Following a dramatic announcement of a national referendum on whether Greece should accept the terms proposed by its European creditors in order to continue its bailout program, the country is experiencing a financial crisis. Greek citizens, anticipating that their country will leave the euro zone and that they’ll be left owning less valuable currency, have been lining up at banks to withdraw their money. The Greek government has been forced to close the banks and initiate capital controls to prevent money from leaving the country. The result is substantial economic pain for the Greek people as well as intense geopolitical drama. But how much trouble will it cause for your investment portfolio?
The short answer is “probably not too much,” although that largely depends on whether the problems remain isolated to Greece or spreads to other euro zone countries. At this point the situation in Greece isn’t all that different from the situation in Cyprus in early 2013, when Cypriot banks collapsed and the country had to initiate capital controls. Cyprus agreed to a bailout program, the country was able to keep using the euro as its currency, and the financial trouble didn’t spread to other countries.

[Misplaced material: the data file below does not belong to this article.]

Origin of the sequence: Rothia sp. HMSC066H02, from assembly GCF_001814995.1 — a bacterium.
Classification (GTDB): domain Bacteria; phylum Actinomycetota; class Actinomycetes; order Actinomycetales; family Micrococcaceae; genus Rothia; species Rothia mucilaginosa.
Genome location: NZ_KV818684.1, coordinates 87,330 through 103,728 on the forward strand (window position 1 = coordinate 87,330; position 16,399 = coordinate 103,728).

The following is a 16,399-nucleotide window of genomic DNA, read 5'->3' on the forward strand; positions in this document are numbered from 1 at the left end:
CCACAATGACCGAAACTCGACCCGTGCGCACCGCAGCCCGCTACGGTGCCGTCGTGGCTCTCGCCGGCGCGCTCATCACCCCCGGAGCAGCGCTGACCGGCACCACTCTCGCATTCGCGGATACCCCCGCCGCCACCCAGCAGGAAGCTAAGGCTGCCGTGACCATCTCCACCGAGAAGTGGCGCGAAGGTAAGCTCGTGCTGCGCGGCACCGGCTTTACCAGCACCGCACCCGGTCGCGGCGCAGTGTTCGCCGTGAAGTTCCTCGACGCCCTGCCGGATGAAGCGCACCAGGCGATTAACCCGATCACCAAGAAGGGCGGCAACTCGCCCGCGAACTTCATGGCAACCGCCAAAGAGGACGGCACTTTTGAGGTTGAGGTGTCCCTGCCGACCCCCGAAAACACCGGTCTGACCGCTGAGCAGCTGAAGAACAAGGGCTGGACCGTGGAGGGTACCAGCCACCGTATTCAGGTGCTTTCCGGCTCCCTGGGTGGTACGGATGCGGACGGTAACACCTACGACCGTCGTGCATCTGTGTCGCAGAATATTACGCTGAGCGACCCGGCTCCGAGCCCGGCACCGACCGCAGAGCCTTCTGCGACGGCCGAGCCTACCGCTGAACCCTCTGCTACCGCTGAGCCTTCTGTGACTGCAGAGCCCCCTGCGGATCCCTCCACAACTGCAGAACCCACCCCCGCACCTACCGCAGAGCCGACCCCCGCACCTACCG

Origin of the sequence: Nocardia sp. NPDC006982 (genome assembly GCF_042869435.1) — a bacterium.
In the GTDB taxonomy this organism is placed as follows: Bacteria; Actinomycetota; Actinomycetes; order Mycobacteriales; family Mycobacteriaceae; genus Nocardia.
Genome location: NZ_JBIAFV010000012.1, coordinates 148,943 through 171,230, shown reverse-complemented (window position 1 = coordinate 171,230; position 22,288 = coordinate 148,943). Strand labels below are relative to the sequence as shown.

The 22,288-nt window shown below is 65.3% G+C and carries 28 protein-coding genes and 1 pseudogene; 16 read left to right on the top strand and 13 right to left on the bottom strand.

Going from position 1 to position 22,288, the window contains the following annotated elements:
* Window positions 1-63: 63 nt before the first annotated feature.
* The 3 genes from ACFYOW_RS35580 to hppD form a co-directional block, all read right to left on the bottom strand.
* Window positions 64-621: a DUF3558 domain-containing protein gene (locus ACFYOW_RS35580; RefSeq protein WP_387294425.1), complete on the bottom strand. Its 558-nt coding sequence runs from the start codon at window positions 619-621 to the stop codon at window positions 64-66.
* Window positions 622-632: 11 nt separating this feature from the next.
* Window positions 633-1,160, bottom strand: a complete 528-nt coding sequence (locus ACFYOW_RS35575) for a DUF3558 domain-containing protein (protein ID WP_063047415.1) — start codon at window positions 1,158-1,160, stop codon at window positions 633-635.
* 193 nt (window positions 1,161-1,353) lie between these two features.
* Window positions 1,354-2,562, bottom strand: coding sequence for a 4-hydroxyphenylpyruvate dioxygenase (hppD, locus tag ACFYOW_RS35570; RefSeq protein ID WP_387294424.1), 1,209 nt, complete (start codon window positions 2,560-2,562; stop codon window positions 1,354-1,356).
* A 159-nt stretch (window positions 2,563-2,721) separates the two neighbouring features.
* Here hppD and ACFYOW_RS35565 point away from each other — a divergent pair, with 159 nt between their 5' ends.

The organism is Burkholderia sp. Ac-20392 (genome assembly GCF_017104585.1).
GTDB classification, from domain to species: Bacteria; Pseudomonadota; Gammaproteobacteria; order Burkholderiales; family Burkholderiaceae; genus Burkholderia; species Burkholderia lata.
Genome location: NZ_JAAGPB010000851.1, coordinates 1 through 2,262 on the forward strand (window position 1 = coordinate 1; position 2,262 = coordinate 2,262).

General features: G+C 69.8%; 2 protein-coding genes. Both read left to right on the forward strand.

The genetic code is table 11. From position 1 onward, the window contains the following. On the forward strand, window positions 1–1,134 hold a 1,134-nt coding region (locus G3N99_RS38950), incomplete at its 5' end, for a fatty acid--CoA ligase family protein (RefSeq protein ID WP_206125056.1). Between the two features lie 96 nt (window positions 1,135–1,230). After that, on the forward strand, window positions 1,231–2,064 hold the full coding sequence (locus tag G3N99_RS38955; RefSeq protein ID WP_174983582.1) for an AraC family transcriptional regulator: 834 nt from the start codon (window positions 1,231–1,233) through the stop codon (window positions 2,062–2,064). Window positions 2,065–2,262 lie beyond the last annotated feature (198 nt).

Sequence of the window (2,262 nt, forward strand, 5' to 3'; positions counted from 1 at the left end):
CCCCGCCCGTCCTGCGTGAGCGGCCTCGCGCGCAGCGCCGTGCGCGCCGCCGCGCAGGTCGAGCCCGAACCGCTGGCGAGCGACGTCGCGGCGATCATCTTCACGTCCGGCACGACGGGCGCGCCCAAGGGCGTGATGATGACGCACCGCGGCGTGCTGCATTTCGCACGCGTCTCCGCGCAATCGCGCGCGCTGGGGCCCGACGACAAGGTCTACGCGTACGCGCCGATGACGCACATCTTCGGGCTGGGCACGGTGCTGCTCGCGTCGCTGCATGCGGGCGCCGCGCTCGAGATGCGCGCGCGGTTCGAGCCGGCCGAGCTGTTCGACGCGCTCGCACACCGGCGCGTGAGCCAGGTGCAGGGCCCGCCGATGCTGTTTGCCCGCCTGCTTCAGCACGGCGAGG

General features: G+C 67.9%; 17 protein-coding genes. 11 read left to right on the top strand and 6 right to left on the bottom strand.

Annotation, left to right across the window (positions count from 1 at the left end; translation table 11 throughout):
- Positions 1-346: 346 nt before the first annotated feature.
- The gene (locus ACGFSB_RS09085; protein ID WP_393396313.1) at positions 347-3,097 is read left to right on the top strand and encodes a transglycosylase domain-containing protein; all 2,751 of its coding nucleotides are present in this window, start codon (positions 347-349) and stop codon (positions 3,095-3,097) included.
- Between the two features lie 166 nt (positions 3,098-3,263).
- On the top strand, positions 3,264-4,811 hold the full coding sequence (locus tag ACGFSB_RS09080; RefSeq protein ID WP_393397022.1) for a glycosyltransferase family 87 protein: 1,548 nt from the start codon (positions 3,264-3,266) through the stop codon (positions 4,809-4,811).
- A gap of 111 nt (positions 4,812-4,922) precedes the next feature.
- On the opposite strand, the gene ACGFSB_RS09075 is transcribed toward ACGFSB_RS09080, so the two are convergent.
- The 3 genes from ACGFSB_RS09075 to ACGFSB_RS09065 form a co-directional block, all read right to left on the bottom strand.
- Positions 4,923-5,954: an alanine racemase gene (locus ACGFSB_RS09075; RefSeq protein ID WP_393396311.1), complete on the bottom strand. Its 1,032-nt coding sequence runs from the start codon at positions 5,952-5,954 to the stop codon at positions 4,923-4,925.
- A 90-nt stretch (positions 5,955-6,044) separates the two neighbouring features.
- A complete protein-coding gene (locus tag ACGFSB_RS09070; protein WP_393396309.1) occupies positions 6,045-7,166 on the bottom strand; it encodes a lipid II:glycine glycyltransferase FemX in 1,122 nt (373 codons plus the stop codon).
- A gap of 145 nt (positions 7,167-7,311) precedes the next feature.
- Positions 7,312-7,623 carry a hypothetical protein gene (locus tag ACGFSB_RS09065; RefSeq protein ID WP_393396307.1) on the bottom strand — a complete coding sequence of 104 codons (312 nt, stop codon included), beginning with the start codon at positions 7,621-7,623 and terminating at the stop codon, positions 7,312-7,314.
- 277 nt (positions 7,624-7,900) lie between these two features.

There are two major differences between Greece now and Cyprus two years ago. One is that Greece is larger, although economically it is still a minnow from a global perspective. According to the International Monetary Fund, Greece’s economy makes up less than one third of one percent of the global economy. Similarly, the size of its stock market is negligible compared to the size of the global stock market, or even just the European market.
The second difference between Greece and Cyrpus is the political situation. The Greek government, led by prime minister Alexis Tsipras and his Syriza party, came to power promising to end the austerity policies that had been imposed on Greece in its bailout agreements. Its major creditors (the European Commission, the European Central Bank, and the International Monetary Fund), are reluctant to agree to any deal that would encourage other countries to copy Greece and demand more lenient bailout terms. This impasse not only makes a bailout agreement between the two sides difficult to achieve, but it also means that a Greek exit from the euro zone would likely be messy.
While European stocks will likely fall a bit as the financial drama in Greece unfolds, the key point to pay attention to is whether it triggers a financial “contagion” that spreads to other countries. As long as the crisis doesn’t spread beyond Greece, its impact on overall global financial markets is likely to remain relatively small.